How to tattoo realistic Portraits

Tips and tricks for tattooing realistic portraits


We've said it many times before, realistic tattooing is the most demanding style and is the one that better tests the artist's skills.

Achieving exact copies of people, animals, or objects is one of the most complex challenges that any visual artist can aim for.

Expressions, dimensions, volumes, light and shadow, it's all in the line when dealing with this tattooing style.

We won't cease to remind you that Practice is the best teacher you can have!

It’s the key to any tattooing style, especially Realism. Some artists have dedicated their entire lives to gain experience and finally master it. Which you should do, too.

So, if you intend to tattoo realistic portraits, here are some tips and tools for you to incorporate into your routine, so you can work at your best without dying trying.

Let's go for it!

Realistic portrait tattoos

Once again, to tattoo Realism, you must know how to draw Realism first.

A good artist trains by working on the skin, but mostly, by constantly practicing on paper.

To understand features, proportions, dimensions and volumes, it's necessary to do an exercise of visual analysis that can only be achieved through drawing.

Working on light and shadow is an essential step when dealing with Realism and, if the hand is not well-trained in drawing, it would be too difficult —if not almost impossible— to conquer tattooing.

Besides, when working in color, it's vital to dominate pigments. This requires calorimetry knowledge and understanding of how inks and colors behave once applied to the skin.

Experience makes perfect, and this is the basis of all Realism.

Tattooing faces: what you need to know

There's not a single methodology for tattooing Realism, but a convenient resource in realistic portraits is taking a high-quality photograph of the person as reference, to then make a sketch on paper, by tracing with pencil all the image's details and strong points.

That's when you'll point out which and where are the brightest and darkest areas, to finally transfer it to the stencil in a correct and efficient way.

We call this visual analysis procedure mapping, and it will be a cornerstone when making your realistic stencils.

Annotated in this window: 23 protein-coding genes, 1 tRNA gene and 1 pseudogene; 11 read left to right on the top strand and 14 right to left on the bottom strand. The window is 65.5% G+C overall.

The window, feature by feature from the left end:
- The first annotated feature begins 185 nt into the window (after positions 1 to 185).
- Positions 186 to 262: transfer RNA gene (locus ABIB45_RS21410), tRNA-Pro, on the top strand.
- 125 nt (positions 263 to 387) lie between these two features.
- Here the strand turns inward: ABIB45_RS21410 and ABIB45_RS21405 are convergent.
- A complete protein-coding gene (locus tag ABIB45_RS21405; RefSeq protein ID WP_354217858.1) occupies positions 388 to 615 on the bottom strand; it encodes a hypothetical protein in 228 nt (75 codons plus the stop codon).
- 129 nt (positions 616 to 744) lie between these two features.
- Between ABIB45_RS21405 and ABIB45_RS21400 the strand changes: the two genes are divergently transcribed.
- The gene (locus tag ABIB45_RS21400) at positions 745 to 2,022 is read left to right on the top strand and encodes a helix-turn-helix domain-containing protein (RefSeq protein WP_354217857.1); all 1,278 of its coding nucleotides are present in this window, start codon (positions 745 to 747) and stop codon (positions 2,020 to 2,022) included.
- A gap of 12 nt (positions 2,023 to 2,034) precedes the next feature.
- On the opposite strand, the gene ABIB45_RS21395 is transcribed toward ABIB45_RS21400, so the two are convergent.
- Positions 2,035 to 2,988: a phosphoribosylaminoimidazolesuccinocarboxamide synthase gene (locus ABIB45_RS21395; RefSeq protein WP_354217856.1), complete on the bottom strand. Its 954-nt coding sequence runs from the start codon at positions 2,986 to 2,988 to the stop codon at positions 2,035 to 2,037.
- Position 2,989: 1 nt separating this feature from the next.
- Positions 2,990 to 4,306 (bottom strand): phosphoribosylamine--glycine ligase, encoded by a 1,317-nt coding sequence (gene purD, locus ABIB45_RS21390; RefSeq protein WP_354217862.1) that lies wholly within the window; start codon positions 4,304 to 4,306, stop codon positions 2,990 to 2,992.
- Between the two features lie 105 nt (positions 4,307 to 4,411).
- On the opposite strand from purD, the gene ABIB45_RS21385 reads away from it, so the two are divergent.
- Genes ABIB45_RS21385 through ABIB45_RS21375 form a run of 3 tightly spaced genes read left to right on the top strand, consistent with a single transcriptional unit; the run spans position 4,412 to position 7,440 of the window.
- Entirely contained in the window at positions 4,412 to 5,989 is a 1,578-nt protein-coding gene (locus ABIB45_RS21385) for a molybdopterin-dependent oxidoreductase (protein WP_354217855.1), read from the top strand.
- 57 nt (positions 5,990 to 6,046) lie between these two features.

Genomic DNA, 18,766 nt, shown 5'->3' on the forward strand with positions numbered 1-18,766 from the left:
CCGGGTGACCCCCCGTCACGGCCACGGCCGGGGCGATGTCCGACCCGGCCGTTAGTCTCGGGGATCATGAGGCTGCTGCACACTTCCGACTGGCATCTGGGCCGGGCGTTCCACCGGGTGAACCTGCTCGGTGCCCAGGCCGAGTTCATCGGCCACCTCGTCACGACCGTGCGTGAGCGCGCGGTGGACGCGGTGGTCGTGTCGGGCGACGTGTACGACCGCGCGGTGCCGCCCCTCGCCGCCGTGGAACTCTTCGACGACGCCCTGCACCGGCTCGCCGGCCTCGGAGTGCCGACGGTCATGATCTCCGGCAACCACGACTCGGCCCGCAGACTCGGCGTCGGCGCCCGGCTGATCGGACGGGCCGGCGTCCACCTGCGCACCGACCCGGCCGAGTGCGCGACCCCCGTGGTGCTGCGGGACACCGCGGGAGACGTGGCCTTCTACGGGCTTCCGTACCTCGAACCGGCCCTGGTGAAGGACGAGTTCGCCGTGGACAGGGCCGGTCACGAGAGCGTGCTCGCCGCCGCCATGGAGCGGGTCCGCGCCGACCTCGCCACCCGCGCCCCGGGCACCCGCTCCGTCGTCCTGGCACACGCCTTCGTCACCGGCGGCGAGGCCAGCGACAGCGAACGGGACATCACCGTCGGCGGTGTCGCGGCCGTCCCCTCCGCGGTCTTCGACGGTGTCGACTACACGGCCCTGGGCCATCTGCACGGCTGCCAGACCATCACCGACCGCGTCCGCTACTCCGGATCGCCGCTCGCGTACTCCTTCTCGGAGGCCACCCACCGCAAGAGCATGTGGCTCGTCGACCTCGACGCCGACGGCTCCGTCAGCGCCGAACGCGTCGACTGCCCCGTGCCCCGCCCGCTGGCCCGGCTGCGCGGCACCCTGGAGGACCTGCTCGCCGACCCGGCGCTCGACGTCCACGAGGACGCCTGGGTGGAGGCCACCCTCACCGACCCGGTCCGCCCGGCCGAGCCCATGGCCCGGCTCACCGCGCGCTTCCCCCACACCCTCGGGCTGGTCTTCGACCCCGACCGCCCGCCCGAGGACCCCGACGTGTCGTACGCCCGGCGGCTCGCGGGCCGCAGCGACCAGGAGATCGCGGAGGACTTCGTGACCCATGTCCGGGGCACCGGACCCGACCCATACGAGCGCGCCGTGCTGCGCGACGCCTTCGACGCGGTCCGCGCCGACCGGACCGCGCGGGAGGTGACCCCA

The stencil is the faithful guide for the job, and it’s crucial that the lights and shadows are clearly identified, as they determine a well done Realism.

Doing this procedure digitally can be helpful. Take a look at our article Best applications to design Tattoos, to learn what are the most recommended applications for this type of work.

Realism, and especially portraits, requires significant sizes to distinguish all details. So, both you and your client should consider this when opting for a realistic design.

A few tips for tattooing realistic portraits

Priorities are needed when it comes to tattooing each part of the face. Let's go deeper in this.

  • The eyes can be a good starter. Eyes are known for reflecting our soul, so it's important to get them right. Highlighting where it shouldn't, or directing the gaze wrongly, can be a huge mistake.

  • Tattooing the mouth and lips. It's indispensable to manage the pigment's saturations to achieve a realistic result. You must spot the lines first and then move on to shading and highlighting. Better start with the bright parts and then go on with the darker ones.

  • Hair and other details. In portrait, the eyes and mouth are the main focus, and the hair is what finishes shaping the face. Here, it's key to avoid adding unnecessary details that could distract you from the point of interest.

Learn how to tattoo Realism

Practice is essential for every artist, but the self-taught way can have its drawbacks, especially when it comes to solving immediate and specific problems.

That’s why, at 10 Masters, we believe that it’s essential to rely on the experience of others to become a good professional.

In Realism, you need to know technical issues, such as the use of needles, the types of inks required, from where it's best to start, which areas to prioritize, and how to achieve expressiveness in a loyal way.

This is why Coreh López, a tattoo artist specialized in Black & Gray Organic Realism, shares his knowledge and experience with you in a course specifically dedicated to this theme...

MasterClass: How to Tattoo Realistic Portraits.

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